Computer Science seniors: We’ve taught you to write… um… code.

So you’re Computer Science seniors. Congratulations! We’ve taught you to write…

code.

And you’re darned good at it from what we can tell. Some of you are elegant composers of programmatic poetry, others architects of grand software structure, and others are codeslingers — the last programmer left standing when all the shots have been fired. Truth is, you’re good at what we’ve trained you to do. And the industry will reward you for your aptitude and your perseverance.

To a point….

Until it’s time to write your annual report and convince your managers that you’re all you think you are. Heck, maybe you are. But they won’t know it until you express it… In writing.

Until the time that you see a critical technical need in your organization and set about to write a persuasive memo (in English!) to convince the powers-that-be that the collective captains should change course quickly. “Trust me because I’m smart,” won’t cut it.

Until the time that you find that you don’t work alone anymore, and that others must come to understand what you understand, using your arcane scribblings as their primary source of enlightenment. Or when those naïve newbies find themselves maintaining the software that you wrote, struggling to understand your code because the comments are, shall we say, terse.

At these junctures, I hope you come to understand more deeply that while code controls computer behavior, prose is better suited for persuading people.

And while your computer delivers perfect, blind obedience to your incantations…

People distribute the promotions… and the praise… the respect… and the raise.

8 thoughts on “Computer Science seniors: We’ve taught you to write… um… code.

  1. While not one of my favorite parts of the experience of earning a Master’s Degree, the exercise of expressing your research in writing to an intelligent third party that has not been working on your project for the past year or more was clearly valuable. The exercise of working and then reworking sections of text (after doing the same to lines and lines of code) is a good reminder that your first draft is probably sub-par, if not sub-bogey… so reread that email before you press send.

    And like everything else, the best way to get better at writing is to, well, do it… which is part of the reason that I took up blogging. (Well, that and I wanted a soapbox to share/discuss/rant from… even if that soapbox is in the closet of an abandoned underground bunker :)).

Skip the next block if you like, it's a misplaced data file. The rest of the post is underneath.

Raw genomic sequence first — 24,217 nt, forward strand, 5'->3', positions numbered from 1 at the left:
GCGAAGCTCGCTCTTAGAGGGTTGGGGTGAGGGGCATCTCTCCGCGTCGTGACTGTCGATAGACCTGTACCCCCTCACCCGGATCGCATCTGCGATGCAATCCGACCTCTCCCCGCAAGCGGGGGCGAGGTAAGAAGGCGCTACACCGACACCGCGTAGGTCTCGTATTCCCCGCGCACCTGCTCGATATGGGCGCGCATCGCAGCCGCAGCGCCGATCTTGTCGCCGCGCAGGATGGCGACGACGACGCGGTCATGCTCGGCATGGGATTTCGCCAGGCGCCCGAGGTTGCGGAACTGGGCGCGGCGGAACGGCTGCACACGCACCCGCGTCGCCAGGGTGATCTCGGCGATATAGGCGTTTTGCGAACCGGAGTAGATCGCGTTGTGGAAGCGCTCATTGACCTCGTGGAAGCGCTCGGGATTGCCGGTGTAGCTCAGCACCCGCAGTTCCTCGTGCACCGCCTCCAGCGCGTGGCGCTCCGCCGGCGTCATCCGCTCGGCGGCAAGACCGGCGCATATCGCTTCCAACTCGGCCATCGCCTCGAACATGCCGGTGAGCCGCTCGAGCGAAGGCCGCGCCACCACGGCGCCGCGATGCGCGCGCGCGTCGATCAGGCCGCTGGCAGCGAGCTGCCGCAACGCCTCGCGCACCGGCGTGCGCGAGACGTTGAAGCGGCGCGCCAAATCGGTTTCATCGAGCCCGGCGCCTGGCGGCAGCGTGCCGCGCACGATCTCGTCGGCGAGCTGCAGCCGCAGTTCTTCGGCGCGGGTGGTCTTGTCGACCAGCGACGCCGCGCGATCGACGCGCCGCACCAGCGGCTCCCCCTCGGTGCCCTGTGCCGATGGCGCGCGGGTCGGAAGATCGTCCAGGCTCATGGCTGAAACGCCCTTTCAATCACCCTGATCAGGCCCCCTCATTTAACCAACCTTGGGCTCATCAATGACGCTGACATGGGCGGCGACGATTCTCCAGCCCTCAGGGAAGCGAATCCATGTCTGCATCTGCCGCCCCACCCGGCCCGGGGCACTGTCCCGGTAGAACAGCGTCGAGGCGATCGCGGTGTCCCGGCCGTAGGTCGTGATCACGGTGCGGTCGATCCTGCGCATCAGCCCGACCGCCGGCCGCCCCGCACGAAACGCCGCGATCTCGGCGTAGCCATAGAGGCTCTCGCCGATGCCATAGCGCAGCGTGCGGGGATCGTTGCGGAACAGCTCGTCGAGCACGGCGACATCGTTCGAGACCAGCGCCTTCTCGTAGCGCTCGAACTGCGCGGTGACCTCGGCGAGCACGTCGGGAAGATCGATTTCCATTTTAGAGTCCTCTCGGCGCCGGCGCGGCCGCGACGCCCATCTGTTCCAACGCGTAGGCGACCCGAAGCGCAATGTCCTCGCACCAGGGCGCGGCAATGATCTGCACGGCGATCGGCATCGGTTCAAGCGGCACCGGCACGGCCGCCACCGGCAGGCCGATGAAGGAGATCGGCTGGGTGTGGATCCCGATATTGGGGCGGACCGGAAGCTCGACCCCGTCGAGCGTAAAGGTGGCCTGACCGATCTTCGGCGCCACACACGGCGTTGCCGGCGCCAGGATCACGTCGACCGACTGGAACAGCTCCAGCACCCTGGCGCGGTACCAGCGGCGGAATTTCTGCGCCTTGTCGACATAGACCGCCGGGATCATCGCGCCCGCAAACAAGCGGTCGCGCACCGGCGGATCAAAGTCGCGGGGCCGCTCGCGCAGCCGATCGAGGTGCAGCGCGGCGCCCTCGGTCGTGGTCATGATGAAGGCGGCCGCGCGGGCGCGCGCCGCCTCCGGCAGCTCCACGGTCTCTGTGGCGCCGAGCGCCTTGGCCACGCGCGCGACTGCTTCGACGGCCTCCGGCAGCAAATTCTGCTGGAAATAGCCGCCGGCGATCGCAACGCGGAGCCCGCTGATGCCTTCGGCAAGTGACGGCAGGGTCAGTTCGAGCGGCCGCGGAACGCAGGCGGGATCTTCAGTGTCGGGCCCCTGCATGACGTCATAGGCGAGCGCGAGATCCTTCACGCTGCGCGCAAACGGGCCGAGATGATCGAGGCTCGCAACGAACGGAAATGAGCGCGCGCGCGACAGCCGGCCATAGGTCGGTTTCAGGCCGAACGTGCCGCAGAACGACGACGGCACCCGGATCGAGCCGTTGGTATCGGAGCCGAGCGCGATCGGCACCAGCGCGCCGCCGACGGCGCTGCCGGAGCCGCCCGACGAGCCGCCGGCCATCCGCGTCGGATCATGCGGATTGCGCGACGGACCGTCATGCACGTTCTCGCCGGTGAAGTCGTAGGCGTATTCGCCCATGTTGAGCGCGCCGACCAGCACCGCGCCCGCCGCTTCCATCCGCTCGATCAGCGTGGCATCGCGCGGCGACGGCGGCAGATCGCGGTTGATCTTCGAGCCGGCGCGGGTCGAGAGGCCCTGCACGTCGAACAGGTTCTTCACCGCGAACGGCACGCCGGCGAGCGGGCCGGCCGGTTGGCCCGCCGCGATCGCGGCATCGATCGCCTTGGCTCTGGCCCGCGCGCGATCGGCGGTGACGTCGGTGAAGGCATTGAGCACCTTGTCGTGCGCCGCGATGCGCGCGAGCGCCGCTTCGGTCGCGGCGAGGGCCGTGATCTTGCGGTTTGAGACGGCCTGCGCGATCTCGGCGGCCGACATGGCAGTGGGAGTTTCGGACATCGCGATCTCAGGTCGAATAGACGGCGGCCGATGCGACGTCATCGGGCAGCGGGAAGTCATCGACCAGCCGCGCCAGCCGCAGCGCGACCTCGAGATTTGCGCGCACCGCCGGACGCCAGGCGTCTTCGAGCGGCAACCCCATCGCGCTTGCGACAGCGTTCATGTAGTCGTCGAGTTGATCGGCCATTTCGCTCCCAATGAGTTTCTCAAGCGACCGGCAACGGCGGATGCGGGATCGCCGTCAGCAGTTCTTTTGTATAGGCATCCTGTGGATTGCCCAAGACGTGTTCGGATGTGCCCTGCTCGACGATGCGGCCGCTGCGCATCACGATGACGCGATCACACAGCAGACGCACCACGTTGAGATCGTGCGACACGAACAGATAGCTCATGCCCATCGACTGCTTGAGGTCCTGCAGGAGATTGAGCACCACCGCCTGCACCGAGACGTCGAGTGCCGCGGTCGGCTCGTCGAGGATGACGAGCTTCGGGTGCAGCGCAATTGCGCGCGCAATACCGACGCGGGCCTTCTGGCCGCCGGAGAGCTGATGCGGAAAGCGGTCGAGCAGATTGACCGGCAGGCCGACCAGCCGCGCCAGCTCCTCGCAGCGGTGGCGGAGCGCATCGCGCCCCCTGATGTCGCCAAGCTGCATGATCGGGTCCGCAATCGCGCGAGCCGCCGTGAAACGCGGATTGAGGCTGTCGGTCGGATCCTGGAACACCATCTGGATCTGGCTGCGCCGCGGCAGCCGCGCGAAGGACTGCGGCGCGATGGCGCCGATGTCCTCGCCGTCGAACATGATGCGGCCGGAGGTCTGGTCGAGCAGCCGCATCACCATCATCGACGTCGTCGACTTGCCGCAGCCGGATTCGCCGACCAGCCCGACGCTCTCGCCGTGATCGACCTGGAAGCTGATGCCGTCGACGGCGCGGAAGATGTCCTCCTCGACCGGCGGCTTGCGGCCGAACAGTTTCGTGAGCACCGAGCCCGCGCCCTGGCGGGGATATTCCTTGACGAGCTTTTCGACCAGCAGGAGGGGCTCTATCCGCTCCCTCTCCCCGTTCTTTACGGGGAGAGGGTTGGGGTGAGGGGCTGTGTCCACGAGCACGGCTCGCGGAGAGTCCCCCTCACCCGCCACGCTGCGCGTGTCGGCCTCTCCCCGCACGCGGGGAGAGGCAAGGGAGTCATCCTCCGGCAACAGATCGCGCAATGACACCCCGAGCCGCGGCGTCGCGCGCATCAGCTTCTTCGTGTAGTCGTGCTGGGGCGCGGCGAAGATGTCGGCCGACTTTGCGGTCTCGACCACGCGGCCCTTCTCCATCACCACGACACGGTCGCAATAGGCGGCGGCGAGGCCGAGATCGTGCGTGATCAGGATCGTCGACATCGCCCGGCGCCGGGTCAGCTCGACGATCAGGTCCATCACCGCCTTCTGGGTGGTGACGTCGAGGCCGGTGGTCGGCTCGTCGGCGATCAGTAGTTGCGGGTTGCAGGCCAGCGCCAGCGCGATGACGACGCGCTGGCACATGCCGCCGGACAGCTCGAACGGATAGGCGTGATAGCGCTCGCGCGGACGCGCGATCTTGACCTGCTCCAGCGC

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  3. Let me be clear about something very important… My assertion is *not* that coders need to be businessmen, but rather that to reach their full potential *as coders* (or anything else they want to be successful at) they need to learn to write well. I believe it’s a universal skill, irrespective of how nerdy and narrow one’s chosen career path.

  4. Well, my thought is that it probably depends on what the definition of a “businessman” is. It is important for anybody entering the workforce to be able to clearly articulate their position, in writing and verbally. This includes basic social skills and a little bit of business savvy. I’ve known developers that were smart but either 1) they couldn’t demonstrate it because they were incoherent or 2) they didn’t know how to interact with people so they just ended up making people mad. Neither of these types are people that I would hire or recommend that they be hired as they cannot use their intelligence to lift the rest of the team and can often be destructive to a development team. This is a little off topic from strictly writing skills, but face to face skills are just as important.

  5. Good point, Mike. I agree. Communications skills are essential in the business world, which is where most coders end up. People skills go along with that, too. It’s not our forte, but being able to talk to customers and supervisors and clearly express what has been done or needs to be done is crucial.

  6. In my opinion the best way to make yourself valuable to an employer in the future is to be able to bridge the gap between different fields of work and study. I agree the writing is important, but I feel as though becoming a business man on top of having good coding skills is more important. Their are thousands of business people in the world and thousands of excellent coders in the world, but there are far fewer experts in both areas. If coders understood that most companies in the future will get nowhere without software, they could position themselves to make their abilities essential. In that world, the wealthy would consist of entrepreneurs, real estate moguls, and computer scientists.

  7. I think it’s interesting that the technical writing class, as important as it is, is out-sourced to the English department.

    In an odd quirk, I ended up having three teachers, so at least a decent sample size. One of them had been a technical writer at Novell, and she was pretty good. I got kicked out of her class because I wasn’t a junior yet. The other two basically had no technical writing experience, just general writing experience.

    The fact that the classes were tightly booked and reserved for juniors+ hilights another problem with the setup – the English department doesn’t really care about the quality of the class. I’m not sure what their main goal is (producing authors?) but I’m pretty certain it’s not helping the technical people to succeed in their various careers.

    I imagine there are lots of political and practical reasons why the english department should teach technical writing, but if given the choice, I would have taken an independent study class written by a computer science professor or professional.

    Also, my linear algebra class was useless, although I use the stuff all the time now. But that’s another issue.. 🙂

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